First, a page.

Where Are Online Workers Located? — Oxford Internet Institute Tool Breaks it Down

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This is the second of a series of posts reporting on recent findings of the Oxford Internet Institute’s iLabour Project.* We first reported on the project back in September 2016.

In the first article of this series, Online Gig Economy Up 26% Over Last Year: Oxford Internet Institute, we covered the demand side of the global online work marketplace — specifically overall growth in projects posted in the aggregate and by region/country and occupational category. It bears repeating here that the subject workforce is what has been called “digitally delivered” labor (i.e., online freelancing and crowd work) consisting of “temporary and project-based work conducted remotely over digital platforms.”

In this article, we summarize new iLabour Project research focused on the demand side of the marketplace, in particular the number of online workers (by region/country and occupational category). This research was recently released as the “Online Labour Index Worker Supplement.” In reality, the research — though relying on a subset of the same platform data sources — has been developed with a different methodology that calculates the number of “active users” by region/country location and occupational category. The methodology, which is a bit complicated, can be found here. (Note: I was able to find some approximate validation of most of the iLabour findings, using an alternative data set that is a few years old.)

Visualizing Where Online Labor Sits

Using the Online Labour Project “visualization tool,” I generated the charts below. The first shows the percentage of workers in six global regions, as well as the breakdown by six occupational categories.

As can be seen, Asia, which includes India and Pakistan, unsurprisingly represents by far the largest proportion of “active” online workers. (Europe and North America combined account for less than Asia.) It is perhaps notable that, in Asia (as well as in North America), the percentage of workers performing “creative and media” and “sales and marketing” projects exceeds the percentage of workers performing “software development and technology” projects.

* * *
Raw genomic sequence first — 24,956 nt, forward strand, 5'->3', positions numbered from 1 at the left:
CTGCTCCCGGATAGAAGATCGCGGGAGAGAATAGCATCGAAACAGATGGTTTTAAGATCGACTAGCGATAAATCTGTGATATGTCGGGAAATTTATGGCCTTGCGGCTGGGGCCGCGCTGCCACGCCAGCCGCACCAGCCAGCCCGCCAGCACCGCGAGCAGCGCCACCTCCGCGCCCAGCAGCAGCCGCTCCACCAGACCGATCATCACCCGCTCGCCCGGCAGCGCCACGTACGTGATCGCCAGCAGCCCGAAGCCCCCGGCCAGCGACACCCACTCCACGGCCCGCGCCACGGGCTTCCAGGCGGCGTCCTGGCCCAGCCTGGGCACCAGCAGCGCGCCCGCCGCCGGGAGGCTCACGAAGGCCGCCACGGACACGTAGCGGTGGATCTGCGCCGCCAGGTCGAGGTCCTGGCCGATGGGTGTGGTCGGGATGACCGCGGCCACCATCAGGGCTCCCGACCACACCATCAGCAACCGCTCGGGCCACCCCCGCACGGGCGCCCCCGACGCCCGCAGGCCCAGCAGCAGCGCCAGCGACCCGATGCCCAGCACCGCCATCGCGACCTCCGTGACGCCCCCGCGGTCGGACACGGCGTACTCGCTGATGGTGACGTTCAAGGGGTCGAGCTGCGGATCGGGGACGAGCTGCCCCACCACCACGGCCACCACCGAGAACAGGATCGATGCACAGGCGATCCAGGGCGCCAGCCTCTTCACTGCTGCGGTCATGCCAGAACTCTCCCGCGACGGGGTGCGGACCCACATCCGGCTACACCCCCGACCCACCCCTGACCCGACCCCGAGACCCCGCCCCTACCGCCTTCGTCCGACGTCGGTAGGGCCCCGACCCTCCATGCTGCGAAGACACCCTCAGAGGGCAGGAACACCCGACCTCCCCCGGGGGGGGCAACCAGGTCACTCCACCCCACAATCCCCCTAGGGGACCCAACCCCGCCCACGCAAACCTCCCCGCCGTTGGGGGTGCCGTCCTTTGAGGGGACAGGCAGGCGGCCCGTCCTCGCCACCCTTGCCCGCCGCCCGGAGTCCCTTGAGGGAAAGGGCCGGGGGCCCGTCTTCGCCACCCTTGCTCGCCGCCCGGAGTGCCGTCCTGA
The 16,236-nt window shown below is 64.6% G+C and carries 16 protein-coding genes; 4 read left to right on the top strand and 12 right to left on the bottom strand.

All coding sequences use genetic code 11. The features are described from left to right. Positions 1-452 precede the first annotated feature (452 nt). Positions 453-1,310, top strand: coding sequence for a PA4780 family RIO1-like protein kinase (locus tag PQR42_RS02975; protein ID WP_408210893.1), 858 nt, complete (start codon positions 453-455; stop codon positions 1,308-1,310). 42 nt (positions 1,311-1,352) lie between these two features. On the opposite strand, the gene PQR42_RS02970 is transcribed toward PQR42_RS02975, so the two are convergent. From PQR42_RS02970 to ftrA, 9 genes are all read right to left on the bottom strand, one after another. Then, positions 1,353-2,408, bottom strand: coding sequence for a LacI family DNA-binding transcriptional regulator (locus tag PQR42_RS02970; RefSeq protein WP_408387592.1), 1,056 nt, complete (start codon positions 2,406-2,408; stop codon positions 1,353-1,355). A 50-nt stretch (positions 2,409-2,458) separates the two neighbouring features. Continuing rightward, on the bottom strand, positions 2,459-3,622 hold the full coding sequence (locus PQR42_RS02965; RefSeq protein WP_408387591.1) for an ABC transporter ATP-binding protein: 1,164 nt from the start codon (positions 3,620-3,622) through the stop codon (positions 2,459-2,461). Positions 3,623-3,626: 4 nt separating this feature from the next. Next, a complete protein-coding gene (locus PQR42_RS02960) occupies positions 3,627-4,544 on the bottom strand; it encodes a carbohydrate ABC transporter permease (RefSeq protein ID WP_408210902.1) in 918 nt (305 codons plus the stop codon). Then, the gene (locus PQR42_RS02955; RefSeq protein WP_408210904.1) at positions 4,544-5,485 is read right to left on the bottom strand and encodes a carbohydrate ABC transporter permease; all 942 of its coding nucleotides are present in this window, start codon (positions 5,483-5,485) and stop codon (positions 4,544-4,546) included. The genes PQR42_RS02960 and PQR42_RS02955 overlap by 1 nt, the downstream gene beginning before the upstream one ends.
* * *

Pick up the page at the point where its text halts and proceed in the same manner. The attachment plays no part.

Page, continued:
Looking at the top 20 countries, India dominates, with 50% of workers performing software/IT projects:

Clearly, India, Bangladesh, Pakistan and the Philippines account for the lion’s share of online workers across the occupational categories of software/IT, creative and media, and sales and marketing.

The chart below highlights the proportional differences of worker occupations across the top 20 countries:

One can see that, on this basis, software/IT workers in India, Ukraine and Russia account for close to the same percentage of all online workers in each of those counties.

Spend Matters Perspectives

There many observations that can be made from the data using the iLabour Project visualization tool (try it out). However, there are also several key observations that can be taken away here:

  • Roughly 60% of online workers are located in Asia (namely India, Pakistan, Bangladesh and the Philippines).
  • The largest occupational categories of online workers are software/IT (30%+), creative and media (25%+), and sales and marketing (under 20%). Writing and translation is also important, at about 13%.
  • Harkening back to the demand-side data of our prior article, on the demand side, the U.S. and Canada account for over 50% of the global total projects requested. About 65% of all projects requested in the U.S. and Canada are software/IT and creative and multimedia projects (about 40% and 25%, respectively).

While the two data sets (demand/new projects requested versus supply/“active” online workers) are apples and oranges, it is clear that online work exchange activity today is largely between the U.S. and certain less-developed Asian countries. From our perspective, this is likely true for three main reasons: (1) wage arbitrage (frequently), (2) lower transaction costs and (3) supply of skilled labor/talent (with shortages in the U.S.).

This should be music to the ears of a contingent workforce procurement professional: potential cost savings and new sources of scarce resource, with digitally enabled sourcing. Granted, there are complexities and hurdles that must be addressed, but this supply of labor/talent is hard to ignore. And, apparently, many organizations have not ignored it and are using it. Even in larger enterprises, individuals and departments outside of contingent workforce managed spend are starting to experiment with online labor. (I can’t verify this, but one platform provider told me that — based on email addresses — there are such users spread throughout over 80% of Fortune 500 companies).

In the next and final installment of this series, we’ll cover some of the findings of iLabour Project research focused on two cases of significant enterprise adoption.

*Sources of data/research: Kässi, O. & Lehdonvirta, V. (2016) Online Labour Index: Measuring the Online Gig Economy for Policy and Research. Paper presented at Internet, Politics & Policy 2016, 22-23 September, Oxford, U.K. http://ilabour.oii.ox.ac.uk/online-labour-index/.

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